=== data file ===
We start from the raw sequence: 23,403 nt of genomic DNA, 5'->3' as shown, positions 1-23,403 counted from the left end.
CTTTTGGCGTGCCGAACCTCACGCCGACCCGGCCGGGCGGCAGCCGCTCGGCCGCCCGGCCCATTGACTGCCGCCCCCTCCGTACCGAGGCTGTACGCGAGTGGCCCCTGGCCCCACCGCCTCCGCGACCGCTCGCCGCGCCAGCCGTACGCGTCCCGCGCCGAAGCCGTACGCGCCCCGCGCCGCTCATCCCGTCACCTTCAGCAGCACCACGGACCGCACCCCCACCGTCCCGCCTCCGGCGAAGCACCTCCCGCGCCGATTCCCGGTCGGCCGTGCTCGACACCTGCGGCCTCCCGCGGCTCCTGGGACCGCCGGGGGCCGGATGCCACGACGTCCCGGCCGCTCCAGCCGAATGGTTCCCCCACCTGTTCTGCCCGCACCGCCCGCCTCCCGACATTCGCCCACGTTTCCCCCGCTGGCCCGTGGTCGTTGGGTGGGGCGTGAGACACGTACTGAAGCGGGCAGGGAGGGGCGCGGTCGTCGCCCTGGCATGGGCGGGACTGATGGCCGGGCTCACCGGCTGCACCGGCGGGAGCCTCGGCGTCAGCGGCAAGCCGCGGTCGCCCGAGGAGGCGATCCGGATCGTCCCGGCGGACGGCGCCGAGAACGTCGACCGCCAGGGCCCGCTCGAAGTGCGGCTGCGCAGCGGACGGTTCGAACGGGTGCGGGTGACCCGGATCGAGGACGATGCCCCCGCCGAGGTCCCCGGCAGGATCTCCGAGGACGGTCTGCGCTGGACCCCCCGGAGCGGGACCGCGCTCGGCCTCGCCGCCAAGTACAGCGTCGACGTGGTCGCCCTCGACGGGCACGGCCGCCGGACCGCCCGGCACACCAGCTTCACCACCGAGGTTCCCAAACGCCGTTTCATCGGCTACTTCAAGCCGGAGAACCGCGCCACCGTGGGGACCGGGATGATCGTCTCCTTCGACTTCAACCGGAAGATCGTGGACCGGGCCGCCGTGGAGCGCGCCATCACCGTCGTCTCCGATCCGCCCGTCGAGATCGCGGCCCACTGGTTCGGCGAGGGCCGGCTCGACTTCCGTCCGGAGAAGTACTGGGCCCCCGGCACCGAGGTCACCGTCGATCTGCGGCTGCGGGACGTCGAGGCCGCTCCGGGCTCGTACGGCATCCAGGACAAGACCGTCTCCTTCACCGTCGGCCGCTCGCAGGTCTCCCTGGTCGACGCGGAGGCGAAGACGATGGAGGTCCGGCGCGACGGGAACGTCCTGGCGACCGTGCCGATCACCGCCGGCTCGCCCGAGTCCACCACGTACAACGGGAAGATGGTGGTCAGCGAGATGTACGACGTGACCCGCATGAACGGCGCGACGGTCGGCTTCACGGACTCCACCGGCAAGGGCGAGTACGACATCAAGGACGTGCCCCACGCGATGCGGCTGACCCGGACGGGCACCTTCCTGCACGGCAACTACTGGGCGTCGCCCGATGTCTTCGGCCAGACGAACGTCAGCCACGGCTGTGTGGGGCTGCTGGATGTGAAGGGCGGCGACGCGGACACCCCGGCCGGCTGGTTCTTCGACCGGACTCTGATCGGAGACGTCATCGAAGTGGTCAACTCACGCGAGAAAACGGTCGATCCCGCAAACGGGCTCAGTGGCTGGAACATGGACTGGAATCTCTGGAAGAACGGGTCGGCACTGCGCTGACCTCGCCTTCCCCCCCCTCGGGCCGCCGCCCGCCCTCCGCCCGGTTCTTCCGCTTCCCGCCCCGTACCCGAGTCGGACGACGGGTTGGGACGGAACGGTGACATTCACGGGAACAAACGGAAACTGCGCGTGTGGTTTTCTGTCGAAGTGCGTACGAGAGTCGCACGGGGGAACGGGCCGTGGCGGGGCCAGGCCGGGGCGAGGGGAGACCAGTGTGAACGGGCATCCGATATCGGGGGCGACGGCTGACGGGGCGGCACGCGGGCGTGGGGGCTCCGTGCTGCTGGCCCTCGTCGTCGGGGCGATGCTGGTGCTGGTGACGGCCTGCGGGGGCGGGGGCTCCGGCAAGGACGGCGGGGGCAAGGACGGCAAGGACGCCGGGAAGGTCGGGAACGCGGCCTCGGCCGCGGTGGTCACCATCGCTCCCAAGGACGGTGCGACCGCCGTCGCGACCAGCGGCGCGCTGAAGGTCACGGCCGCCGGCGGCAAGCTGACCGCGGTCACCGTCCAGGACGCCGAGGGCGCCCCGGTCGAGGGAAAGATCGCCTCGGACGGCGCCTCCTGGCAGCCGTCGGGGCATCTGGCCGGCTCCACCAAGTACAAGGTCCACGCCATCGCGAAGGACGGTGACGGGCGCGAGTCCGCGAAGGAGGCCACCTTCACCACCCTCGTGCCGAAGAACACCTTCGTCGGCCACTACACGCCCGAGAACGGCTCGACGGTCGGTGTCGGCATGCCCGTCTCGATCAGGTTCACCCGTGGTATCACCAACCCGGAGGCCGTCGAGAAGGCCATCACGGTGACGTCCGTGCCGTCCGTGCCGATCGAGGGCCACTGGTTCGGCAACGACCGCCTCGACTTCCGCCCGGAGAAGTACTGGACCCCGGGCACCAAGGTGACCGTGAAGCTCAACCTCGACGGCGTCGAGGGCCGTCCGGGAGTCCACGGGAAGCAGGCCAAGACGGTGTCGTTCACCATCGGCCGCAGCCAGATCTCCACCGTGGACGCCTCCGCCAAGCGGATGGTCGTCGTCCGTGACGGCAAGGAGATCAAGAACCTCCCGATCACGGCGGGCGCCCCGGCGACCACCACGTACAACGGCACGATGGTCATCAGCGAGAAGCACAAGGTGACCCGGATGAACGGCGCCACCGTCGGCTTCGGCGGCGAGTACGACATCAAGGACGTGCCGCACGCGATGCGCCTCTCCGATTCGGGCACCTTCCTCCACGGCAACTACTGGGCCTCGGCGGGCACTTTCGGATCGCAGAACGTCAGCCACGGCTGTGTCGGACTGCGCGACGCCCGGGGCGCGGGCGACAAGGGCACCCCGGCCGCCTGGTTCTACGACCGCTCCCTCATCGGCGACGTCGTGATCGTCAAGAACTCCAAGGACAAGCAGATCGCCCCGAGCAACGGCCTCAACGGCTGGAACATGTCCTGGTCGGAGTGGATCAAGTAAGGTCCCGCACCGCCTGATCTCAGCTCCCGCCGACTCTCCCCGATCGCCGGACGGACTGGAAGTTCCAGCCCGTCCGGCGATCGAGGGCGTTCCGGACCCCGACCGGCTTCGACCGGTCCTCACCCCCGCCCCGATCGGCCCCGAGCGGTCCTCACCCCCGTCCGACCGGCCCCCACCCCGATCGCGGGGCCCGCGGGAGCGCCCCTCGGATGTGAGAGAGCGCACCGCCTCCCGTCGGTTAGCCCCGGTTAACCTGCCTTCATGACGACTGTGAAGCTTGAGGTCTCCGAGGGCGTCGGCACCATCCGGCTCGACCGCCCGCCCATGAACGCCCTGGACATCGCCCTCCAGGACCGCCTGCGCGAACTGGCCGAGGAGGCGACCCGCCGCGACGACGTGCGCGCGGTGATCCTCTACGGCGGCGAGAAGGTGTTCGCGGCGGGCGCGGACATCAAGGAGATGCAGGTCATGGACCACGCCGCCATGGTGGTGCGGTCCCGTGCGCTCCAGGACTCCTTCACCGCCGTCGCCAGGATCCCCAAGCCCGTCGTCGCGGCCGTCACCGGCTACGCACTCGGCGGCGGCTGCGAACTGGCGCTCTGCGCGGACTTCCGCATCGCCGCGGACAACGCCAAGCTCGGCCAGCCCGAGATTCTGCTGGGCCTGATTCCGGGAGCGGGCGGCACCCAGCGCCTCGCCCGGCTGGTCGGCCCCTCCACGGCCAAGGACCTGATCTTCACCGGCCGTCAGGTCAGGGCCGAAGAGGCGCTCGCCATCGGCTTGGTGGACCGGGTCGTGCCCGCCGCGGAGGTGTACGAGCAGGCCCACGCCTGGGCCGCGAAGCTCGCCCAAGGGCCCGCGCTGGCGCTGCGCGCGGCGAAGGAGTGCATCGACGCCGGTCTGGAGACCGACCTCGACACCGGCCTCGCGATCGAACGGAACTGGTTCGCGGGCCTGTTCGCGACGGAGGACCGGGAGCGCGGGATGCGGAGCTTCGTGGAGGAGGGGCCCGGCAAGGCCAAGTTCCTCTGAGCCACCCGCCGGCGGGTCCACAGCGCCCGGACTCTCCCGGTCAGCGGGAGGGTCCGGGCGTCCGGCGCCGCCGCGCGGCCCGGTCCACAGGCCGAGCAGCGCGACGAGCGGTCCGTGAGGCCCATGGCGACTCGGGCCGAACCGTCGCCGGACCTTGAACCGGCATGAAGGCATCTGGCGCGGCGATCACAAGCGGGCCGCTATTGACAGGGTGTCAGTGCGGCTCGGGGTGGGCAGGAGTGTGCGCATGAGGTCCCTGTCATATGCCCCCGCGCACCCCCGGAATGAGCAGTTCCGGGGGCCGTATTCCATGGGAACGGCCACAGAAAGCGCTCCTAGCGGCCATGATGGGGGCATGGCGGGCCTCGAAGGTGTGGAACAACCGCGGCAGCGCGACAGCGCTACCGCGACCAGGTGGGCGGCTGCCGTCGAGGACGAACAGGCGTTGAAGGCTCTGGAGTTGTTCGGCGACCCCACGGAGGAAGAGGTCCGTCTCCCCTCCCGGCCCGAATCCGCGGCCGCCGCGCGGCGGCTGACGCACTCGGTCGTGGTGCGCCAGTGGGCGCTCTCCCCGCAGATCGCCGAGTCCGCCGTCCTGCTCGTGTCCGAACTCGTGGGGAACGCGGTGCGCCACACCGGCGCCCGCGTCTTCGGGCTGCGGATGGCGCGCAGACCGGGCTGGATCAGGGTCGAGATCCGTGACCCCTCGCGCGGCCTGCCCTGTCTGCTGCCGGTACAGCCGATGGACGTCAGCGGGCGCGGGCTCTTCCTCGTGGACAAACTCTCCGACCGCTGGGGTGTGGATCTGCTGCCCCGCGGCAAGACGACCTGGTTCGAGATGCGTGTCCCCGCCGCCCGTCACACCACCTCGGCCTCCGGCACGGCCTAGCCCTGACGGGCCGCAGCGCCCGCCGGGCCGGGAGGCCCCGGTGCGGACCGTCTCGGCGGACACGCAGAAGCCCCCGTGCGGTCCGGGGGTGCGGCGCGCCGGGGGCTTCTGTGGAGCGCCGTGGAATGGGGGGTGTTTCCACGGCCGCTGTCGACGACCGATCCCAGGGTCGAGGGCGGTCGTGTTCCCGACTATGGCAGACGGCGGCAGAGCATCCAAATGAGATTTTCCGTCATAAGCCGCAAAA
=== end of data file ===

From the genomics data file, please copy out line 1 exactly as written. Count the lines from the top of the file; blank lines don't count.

We start from the raw sequence: 23,403 nt of genomic DNA, 5'->3' as shown, positions 1-23,403 counted from the left end.